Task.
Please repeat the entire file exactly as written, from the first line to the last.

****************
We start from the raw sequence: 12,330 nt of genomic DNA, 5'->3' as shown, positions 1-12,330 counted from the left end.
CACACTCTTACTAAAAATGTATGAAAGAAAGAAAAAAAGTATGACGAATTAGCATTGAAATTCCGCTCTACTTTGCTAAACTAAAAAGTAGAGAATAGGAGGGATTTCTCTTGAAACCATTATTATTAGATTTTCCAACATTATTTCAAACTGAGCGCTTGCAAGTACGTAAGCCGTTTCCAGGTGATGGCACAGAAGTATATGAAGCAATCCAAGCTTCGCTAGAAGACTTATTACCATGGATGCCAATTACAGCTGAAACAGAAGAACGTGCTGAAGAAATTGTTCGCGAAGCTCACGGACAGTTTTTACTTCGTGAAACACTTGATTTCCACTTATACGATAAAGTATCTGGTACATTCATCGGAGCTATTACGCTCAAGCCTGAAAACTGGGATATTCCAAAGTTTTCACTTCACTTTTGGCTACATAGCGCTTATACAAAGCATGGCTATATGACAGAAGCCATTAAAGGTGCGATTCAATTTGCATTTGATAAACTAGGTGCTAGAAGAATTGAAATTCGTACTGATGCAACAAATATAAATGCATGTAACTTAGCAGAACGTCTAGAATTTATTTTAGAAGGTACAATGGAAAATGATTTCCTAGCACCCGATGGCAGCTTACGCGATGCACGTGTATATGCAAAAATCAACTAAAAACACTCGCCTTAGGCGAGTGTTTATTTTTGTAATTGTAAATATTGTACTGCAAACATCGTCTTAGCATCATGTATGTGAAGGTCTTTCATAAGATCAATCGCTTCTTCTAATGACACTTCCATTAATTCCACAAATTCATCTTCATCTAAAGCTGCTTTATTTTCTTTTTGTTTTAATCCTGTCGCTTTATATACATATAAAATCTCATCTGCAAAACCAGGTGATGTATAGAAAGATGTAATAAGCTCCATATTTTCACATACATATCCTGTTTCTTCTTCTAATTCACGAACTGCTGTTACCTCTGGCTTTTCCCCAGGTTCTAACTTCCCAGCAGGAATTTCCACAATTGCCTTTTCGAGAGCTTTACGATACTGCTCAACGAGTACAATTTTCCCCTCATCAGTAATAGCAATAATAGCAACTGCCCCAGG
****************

We start from the raw sequence: 12,330 nt of genomic DNA, 5'->3' as shown, positions 1-12,330 counted from the left end.
CACACTCTTACTAAAAATGTATGAAAGAAAGAAAAAAAGTATGACGAATTAGCATTGAAATTCCGCTCTACTTTGCTAAACTAAAAAGTAGAGAATAGGAGGGATTTCTCTTGAAACCATTATTATTAGATTTTCCAACATTATTTCAAACTGAGCGCTTGCAAGTACGTAAGCCGTTTCCAGGTGATGGCACAGAAGTATATGAAGCAATCCAAGCTTCGCTAGAAGACTTATTACCATGGATGCCAATTACAGCTGAAACAGAAGAACGTGCTGAAGAAATTGTTCGCGAAGCTCACGGACAGTTTTTACTTCGTGAAACACTTGATTTCCACTTATACGATAAAGTATCTGGTACATTCATCGGAGCTATTACGCTCAAGCCTGAAAACTGGGATATTCCAAAGTTTTCACTTCACTTTTGGCTACATAGCGCTTATACAAAGCATGGCTATATGACAGAAGCCATTAAAGGTGCGATTCAATTTGCATTTGATAAACTAGGTGCTAGAAGAATTGAAATTCGTACTGATGCAACAAATATAAATGCATGTAACTTAGCAGAACGTCTAGAATTTATTTTAGAAGGTACAATGGAAAATGATTTCCTAGCACCCGATGGCAGCTTACGCGATGCACGTGTATATGCAAAAATCAACTAAAAACACTCGCCTTAGGCGAGTGTTTATTTTTGTAATTGTAAATATTGTACTGCAAACATCGTCTTAGCATCATGTATGTGAAGGTCTTTCATAAGATCAATCGCTTCTTCTAATGACACTTCCATTAATTCCACAAATTCATCTTCATCTAAAGCTGCTTTATTTTCTTTTTGTTTTAATCCTGTCGCTTTATATACATATAAAATCTCATCTGCAAAACCAGGTGATGTATAGAAAGATGTAATAAGCTCCATATTTTCACATACATATCCTGTTTCTTCTTCTAATTCACGAACTGCTGTTACCTCTGGCTTTTCCCCAGGTTCTAACTTCCCAGCAGGAATTTCCACAATTGCCTTTTCGAGAGCTTTACGATACTGCTCAACGAGTACAATTTTCCCCTCATCAGTAATAGCAATAATAGCAACTGCCCCAGG